AuthorTsay, Suhchuan Jane
Grammar, Comparative and general -- Phonology, Comparative.
Committee ChairHammond, Michael
MetadataShow full item record
PublisherThe University of Arizona.
RightsCopyright © is held by the author. Digital access to this material is made possible by the University Libraries, University of Arizona. Further transmission, reproduction or presentation (such as public display or performance) of protected items is prohibited except with permission of the author.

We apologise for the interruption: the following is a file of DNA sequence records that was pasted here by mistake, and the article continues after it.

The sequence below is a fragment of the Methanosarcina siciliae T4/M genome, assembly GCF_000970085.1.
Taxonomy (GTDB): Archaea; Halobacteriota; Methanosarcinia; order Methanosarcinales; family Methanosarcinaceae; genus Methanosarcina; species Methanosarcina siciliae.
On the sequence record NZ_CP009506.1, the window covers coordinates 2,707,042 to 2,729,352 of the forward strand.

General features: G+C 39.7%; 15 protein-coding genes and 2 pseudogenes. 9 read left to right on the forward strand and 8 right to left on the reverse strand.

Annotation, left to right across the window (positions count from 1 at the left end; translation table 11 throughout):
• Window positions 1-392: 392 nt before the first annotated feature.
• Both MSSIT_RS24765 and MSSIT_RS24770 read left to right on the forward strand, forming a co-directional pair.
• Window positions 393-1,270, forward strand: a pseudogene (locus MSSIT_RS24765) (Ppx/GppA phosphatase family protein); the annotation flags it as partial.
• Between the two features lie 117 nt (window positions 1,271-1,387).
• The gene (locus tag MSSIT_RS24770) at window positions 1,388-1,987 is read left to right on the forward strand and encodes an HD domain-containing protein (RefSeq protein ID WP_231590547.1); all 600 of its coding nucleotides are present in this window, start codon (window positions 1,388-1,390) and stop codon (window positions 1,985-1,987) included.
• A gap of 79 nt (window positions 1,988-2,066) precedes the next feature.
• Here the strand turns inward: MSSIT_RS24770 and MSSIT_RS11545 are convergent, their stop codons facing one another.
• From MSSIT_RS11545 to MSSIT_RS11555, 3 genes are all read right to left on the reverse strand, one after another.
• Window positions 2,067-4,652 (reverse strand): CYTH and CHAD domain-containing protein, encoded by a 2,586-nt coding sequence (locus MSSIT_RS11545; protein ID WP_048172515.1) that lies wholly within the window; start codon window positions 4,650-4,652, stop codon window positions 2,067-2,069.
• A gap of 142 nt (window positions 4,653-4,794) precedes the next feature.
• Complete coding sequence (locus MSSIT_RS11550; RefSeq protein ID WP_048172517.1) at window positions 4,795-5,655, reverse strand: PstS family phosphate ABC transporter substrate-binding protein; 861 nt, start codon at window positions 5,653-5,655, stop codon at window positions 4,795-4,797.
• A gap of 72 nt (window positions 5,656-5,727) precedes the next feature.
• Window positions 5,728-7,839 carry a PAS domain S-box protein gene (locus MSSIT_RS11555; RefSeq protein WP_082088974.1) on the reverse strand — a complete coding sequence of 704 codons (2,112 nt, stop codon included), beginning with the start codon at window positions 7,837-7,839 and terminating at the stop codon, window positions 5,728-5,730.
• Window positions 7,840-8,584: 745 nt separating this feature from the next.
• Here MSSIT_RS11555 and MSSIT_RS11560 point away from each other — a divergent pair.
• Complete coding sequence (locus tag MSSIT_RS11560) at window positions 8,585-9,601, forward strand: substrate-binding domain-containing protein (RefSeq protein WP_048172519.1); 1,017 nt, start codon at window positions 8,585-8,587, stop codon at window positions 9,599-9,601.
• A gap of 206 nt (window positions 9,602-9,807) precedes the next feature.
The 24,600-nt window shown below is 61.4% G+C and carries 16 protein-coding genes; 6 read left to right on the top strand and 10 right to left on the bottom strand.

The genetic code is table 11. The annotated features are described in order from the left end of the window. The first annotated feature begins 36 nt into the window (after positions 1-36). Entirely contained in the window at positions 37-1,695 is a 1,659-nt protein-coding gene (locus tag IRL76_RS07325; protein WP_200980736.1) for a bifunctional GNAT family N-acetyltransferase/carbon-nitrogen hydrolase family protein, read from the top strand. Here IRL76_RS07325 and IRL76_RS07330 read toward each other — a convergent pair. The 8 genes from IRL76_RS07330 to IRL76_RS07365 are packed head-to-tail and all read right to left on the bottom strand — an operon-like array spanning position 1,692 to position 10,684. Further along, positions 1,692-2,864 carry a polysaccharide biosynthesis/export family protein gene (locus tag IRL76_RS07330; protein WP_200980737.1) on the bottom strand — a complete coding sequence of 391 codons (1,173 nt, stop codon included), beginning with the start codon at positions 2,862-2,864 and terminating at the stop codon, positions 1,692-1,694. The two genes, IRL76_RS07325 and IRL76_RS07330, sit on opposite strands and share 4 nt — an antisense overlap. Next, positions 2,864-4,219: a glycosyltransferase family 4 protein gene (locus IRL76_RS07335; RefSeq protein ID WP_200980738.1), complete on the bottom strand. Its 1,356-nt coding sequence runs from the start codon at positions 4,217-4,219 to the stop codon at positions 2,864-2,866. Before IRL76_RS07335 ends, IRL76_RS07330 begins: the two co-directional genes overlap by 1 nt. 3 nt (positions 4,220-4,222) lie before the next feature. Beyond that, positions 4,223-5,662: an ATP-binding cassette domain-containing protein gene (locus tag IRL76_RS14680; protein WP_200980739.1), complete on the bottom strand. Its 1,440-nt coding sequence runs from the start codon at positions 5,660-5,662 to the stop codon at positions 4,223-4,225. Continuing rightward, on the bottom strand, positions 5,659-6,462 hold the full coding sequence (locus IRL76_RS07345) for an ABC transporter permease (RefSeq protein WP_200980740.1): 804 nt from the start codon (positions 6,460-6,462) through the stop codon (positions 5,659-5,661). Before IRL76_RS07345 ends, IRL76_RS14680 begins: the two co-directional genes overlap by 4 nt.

AbstractThe theory proposed in this thesis, Phonological Pitch, concerns the representation and behavior of the tone feature. It is a formally simple phonological theory constrained by a set of explicit extragrammatical principles. Phonological Pitch contains two major grammatical mechanisms. First, tone is represented with a single multivalued feature (Pitch) whose value can range from 1 to n, where n is a language-specific number with no universal upper limit. Second, the Contiguity Hypothesis states that tone groups in rules must always form contiguous sets, though these groups can vary from rule to rule. Phonological Pitch can be so simple because the power of the grammatical theory is constrained with independently necessary extragrammatical factors. Specifically, limits on the number of tone levels arise from learnability and perceptual constraints, which can be precisely formalized, that also play a role in nonlinguistic domains. Similarly, the Contiguity Hypothesis is derived from psychoacoustic constraints on discriminating between acoustically similar pitches. Other perceptual and physiological constraints explain patterns in the typology of contour tones and in the interactions of tone with other features. The empirical support for Phonological Pitch includes the following. First, languages are attested with as many as five distinct tone levels, and the number of languages with n tone levels gradually decreases as n increases, rather than dropping off abruptly at some point. An analysis using learnability and perceptual constraints can explain this gradual drop better than a universal grammatical upper limit. Second, tone rules can transpose sets of tones up or down by a fixed interval, a fact which is easier to formalize with a single multivalued feature than with a set of binary features. Third, tone groups do not form universal natural classes nor groups with noncontiguous tones, as other tone theories predict. Fourth, tone interacts not only with laryngeal features like voicing, but also with nonlaryngeal features like vowel height, and both the existence and relative rarity of tone-vowel height interactions imply that understanding tone interactions requires reference to extragrammatical physiological factors.